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A key place for Trump: If only he knew

Jamie Stiehm on

Political wisdom says the 2020 election is simple: a referendum on President Donald Trump, even if he ran against the village idiot. It's about the strong feelings he stirs up.

You have your unforgettable Trump moments. I have mine. The nation's would fill a salty sea. Memorial Day in Baltimore made me see red, white and blue.

Baltimore's mayor, Bernard C. "Jack" Young, asked Trump not to visit in the coronavirus crisis. The suffering city is under stay-at-home orders. Defying Young, Trump came to the harbor city he insulted last summer. He landed, brandishing bluster after a pandemic weekend of golf and tweeting.

The president had to be seen at historic Fort McHenry on Memorial Day. The star-shaped fort is where Baltimore defenders witnessed the "rocket's red glare" and "the bomb bursting in air."

There the American president told a tale about the national anthem that was -- wait for it -- lazy and wrong. He bungled the story of "The Star-Spangled Banner" composer Francis Scott Key. Key witnessed the "dawn's early light" after the Battle of Baltimore late in the summer of 1814.

British navy ships bombarded Baltimore in a night attack after redcoat soldiers burned the White House and Capitol. Baltimore prevailed after Washington was attacked and President James Madison escaped on horseback. The War of 1812 ended.

That was the pride of Baltimore. And I know too much about charming Key to give the president a pass.

First, the lawyer wasn't fighting in the battle, as Trump said. Nor was Key standing on any "grounds." He was floating on a neutral vessel in the water, with a front-row view of the fury. (He meant to free a doctor held as a prisoner of war.)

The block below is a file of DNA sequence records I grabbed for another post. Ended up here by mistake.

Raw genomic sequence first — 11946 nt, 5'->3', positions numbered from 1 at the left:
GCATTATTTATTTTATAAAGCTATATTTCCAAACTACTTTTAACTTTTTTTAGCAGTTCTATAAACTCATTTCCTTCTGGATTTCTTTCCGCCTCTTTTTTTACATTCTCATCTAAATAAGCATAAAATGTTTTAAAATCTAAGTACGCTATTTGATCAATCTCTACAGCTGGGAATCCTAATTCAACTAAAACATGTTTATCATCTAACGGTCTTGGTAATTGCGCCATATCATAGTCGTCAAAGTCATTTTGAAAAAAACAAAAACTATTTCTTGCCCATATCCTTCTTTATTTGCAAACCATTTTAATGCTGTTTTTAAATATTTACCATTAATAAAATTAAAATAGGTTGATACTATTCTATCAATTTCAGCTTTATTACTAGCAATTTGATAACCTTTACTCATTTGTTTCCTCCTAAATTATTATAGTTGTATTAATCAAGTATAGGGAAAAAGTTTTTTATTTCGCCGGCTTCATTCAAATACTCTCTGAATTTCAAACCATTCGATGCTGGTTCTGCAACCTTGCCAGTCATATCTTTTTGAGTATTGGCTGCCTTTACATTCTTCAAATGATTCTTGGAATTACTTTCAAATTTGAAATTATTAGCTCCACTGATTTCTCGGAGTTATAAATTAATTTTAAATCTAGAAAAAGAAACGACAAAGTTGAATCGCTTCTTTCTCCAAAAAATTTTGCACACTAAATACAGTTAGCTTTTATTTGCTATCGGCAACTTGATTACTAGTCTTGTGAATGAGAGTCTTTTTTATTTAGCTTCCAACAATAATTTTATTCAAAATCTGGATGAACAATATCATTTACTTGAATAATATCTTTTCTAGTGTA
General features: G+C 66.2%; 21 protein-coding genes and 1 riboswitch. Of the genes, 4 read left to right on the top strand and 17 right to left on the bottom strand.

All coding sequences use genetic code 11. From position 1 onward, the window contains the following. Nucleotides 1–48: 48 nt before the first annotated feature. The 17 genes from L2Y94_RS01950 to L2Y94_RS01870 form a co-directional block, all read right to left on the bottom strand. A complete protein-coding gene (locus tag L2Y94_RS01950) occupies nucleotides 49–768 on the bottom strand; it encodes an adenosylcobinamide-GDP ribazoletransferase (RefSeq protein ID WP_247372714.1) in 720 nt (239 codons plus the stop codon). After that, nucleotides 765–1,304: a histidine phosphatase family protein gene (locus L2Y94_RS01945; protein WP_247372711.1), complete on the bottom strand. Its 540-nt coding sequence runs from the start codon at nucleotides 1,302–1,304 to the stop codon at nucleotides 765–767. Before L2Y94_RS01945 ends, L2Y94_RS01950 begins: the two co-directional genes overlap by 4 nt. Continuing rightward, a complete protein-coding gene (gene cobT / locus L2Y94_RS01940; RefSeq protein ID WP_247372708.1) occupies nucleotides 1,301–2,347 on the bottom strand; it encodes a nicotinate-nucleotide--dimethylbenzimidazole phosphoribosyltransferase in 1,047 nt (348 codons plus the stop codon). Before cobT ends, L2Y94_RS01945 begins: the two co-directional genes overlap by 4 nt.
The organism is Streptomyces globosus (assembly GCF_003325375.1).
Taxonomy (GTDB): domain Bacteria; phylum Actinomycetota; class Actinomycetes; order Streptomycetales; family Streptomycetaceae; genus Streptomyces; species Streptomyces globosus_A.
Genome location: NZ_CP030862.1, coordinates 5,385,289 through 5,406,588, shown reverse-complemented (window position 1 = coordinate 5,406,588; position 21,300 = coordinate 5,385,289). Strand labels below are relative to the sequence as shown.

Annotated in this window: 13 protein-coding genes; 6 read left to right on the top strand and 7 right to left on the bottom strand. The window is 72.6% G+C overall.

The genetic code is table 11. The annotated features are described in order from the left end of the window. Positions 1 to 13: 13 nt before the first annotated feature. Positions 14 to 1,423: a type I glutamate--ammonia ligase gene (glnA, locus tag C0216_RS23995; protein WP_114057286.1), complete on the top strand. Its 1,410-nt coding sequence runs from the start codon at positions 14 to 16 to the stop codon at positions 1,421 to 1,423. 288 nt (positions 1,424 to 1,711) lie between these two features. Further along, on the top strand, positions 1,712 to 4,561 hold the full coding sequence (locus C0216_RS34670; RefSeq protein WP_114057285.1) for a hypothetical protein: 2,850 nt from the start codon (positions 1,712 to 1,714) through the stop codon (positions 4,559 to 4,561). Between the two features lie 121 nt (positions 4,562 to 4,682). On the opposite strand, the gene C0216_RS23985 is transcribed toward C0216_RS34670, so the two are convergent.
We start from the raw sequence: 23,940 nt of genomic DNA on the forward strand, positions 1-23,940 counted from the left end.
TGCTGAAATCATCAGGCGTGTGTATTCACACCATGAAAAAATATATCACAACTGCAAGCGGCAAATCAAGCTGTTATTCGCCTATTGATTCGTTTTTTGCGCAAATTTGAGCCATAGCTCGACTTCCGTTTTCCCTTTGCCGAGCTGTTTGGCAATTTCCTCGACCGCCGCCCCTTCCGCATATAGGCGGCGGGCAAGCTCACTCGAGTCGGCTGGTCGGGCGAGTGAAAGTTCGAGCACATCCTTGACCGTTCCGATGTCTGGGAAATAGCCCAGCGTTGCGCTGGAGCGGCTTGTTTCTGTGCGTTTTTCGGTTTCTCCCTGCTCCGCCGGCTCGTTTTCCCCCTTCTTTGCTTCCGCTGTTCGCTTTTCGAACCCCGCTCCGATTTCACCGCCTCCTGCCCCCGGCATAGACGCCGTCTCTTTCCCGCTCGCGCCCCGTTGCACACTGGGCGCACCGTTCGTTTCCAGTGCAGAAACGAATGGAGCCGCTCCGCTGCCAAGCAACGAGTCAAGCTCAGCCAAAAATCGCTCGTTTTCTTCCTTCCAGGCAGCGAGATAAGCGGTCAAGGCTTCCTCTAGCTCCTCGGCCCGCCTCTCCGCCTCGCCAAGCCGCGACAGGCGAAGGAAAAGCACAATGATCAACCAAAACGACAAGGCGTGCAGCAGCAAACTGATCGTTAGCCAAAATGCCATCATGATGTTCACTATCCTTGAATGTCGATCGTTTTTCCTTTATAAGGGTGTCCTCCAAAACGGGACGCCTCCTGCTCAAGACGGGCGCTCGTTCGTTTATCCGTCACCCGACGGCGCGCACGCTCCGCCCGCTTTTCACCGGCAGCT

Seeing the battle flag flying from the fort in the silent morning sky indeed inspired Key to pen the patriotic verses that very day.

For the president to make a sloppy speech is no surprise, but you'd think his staff would get facts straight.

Ironically, if Trump told the true story, he'd love Key as a historical avatar. Key was one of the richest-landed slaveowners in Maryland. Proud of his place and fortune, he defended slavery to his last breath.

So, Key's Southern charm soon wore off.

 

If only Trump knew Key was President Andrew Jackson's "key" adviser in the kitchen cabinet. Jackson, the plantation populist, is Trump's hero in the presidential pantheon. His fierce portrait is in the Oval Office.

While Jackson was president in the dark 1830s, Key was the early abolitionist movement's enemy.

But I haven't told you Key's worst legacy. Nobody knows the secret but me. Does Roger Taney ring a bell? He was a vicious racist and Chief Justice of the United States Supreme Court. Author of the 1857 Dred Scott decision, Taney ruled blacks could never be citizens or equals in the eye of the law.

Taney and Key were brothers-in-law. Key urged Jackson to name Taney to succeed the great John Marshall. As Jackson's chosen, Taney lasted for 28 years, upholding white supremacy. He fanned the flames of the Civil War after Key was gone. Abraham Lincoln was sworn in by the aged Taney, an antebellum relic.

With such a checkered past, Key's mug should hang in Trump's White House. It's a shame Trump didn't give his true due in Fort McHenry. Key's grandson, Francis Key Howard, was jailed there with other Southern sympathizers during the Civil War. How fitting, since Trump draws his base on old Civil War lines.

Joe Biden, the likely Democratic nominee, never was a thought leader or Senate giant. He was on the wrong side of the Iraq War. People like genial Joe from small-town Delaware, even though he talks too much. Telling black radio listeners, "you ain't black," in jest, is vintage Biden's tongue running amok. Gaffe is too good a word.

As a brainy freshman senator was running for president, he turned to Biden, an average Joe. As Barack Obama's running mate, Biden reached out to white moderates, who might balk at the party's first black nominee.

Biden may name the well-spoken Sen. Elizabeth Warren to win the liberal wing -- and cover his garrulous vanity.

But Biden "ain't" the village idiot. That's Trump.

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Jamie Stiehm can be reached at JamieStiehm.com. To read her weekly column and find out more about Creators Syndicate columnists and cartoonists, please visit creators.com.

Copyright 2020 Creators Syndicate, Inc.
 

 

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